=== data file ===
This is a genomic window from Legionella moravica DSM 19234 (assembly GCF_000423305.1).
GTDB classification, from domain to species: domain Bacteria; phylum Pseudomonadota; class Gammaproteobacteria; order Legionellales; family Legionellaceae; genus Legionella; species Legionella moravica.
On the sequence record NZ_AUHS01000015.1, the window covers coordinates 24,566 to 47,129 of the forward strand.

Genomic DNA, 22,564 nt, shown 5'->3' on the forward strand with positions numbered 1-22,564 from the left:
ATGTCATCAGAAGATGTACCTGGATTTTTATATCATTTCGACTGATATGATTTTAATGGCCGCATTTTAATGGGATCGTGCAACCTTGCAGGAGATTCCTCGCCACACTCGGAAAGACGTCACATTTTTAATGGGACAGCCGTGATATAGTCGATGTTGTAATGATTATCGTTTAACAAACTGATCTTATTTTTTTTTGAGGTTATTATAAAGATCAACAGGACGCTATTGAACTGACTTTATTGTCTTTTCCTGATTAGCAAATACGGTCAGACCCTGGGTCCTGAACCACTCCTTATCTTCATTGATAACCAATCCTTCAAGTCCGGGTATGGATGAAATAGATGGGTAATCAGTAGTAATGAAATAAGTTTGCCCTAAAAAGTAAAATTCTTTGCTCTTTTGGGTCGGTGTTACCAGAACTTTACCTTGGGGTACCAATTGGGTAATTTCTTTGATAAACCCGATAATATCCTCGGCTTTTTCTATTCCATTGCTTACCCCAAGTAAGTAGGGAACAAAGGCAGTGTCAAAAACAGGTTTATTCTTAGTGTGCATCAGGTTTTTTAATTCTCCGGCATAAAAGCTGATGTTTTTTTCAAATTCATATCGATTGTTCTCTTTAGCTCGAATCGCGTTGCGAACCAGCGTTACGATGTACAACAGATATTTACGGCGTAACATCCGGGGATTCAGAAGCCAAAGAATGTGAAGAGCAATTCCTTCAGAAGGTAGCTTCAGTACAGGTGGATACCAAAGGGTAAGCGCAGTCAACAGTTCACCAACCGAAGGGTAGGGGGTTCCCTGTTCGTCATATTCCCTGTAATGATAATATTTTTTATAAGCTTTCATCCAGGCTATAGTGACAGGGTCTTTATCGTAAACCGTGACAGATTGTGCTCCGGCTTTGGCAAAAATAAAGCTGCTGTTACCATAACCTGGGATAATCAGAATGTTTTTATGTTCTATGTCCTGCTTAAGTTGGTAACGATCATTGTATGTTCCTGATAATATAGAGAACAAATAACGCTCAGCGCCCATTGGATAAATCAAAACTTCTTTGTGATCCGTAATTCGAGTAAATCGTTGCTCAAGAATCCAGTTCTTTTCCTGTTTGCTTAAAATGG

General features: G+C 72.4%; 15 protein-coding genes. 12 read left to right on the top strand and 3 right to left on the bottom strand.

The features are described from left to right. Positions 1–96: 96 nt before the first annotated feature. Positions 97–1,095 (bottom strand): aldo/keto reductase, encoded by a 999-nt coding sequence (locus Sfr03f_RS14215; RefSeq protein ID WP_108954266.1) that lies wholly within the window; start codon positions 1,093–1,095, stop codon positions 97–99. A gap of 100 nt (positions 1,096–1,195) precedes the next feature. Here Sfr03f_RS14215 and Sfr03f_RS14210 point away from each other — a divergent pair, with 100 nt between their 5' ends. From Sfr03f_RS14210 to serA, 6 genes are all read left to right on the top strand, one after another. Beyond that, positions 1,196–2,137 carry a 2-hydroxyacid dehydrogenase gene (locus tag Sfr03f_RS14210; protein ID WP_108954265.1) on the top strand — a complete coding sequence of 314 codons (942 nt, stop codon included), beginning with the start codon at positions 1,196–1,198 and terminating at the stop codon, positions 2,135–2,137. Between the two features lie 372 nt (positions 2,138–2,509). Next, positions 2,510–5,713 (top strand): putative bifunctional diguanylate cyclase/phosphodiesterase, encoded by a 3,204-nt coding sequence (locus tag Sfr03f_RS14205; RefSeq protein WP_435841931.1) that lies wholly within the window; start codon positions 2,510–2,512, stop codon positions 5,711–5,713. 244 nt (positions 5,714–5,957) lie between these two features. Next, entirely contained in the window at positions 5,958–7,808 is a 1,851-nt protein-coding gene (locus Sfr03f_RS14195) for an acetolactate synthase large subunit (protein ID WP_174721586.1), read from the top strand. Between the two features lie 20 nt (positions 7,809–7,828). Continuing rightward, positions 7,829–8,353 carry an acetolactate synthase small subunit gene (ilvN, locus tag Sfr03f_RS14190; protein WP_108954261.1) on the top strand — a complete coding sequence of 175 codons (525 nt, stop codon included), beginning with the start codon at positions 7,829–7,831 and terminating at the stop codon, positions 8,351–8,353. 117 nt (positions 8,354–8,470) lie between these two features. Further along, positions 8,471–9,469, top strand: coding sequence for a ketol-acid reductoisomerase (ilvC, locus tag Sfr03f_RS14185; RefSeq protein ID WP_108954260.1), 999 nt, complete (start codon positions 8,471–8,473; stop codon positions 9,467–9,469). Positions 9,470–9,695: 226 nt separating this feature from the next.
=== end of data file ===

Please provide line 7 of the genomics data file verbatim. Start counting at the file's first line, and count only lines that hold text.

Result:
The features are described from left to right. Positions 1–96: 96 nt before the first annotated feature. Positions 97–1,095 (bottom strand): aldo/keto reductase, encoded by a 999-nt coding sequence (locus Sfr03f_RS14215; RefSeq protein ID WP_108954266.1) that lies wholly within the window; start codon positions 1,093–1,095, stop codon positions 97–99. A gap of 100 nt (positions 1,096–1,195) precedes the next feature. Here Sfr03f_RS14215 and Sfr03f_RS14210 point away from each other — a divergent pair, with 100 nt between their 5' ends. From Sfr03f_RS14210 to serA, 6 genes are all read left to right on the top strand, one after another. Beyond that, positions 1,196–2,137 carry a 2-hydroxyacid dehydrogenase gene (locus tag Sfr03f_RS14210; protein ID WP_108954265.1) on the top strand — a complete coding sequence of 314 codons (942 nt, stop codon included), beginning with the start codon at positions 1,196–1,198 and terminating at the stop codon, positions 2,135–2,137. Between the two features lie 372 nt (positions 2,138–2,509). Next, positions 2,510–5,713 (top strand): putative bifunctional diguanylate cyclase/phosphodiesterase, encoded by a 3,204-nt coding sequence (locus tag Sfr03f_RS14205; RefSeq protein WP_435841931.1) that lies wholly within the window; start codon positions 2,510–2,512, stop codon positions 5,711–5,713. 244 nt (positions 5,714–5,957) lie between these two features. Next, entirely contained in the window at positions 5,958–7,808 is a 1,851-nt protein-coding gene (locus Sfr03f_RS14195) for an acetolactate synthase large subunit (protein ID WP_174721586.1), read from the top strand. Between the two features lie 20 nt (positions 7,809–7,828). Continuing rightward, positions 7,829–8,353 carry an acetolactate synthase small subunit gene (ilvN, locus tag Sfr03f_RS14190; protein WP_108954261.1) on the top strand — a complete coding sequence of 175 codons (525 nt, stop codon included), beginning with the start codon at positions 7,829–7,831 and terminating at the stop codon, positions 8,351–8,353. 117 nt (positions 8,354–8,470) lie between these two features. Further along, positions 8,471–9,469, top strand: coding sequence for a ketol-acid reductoisomerase (ilvC, locus tag Sfr03f_RS14185; RefSeq protein ID WP_108954260.1), 999 nt, complete (start codon positions 8,471–8,473; stop codon positions 9,467–9,469). Positions 9,470–9,695: 226 nt separating this feature from the next.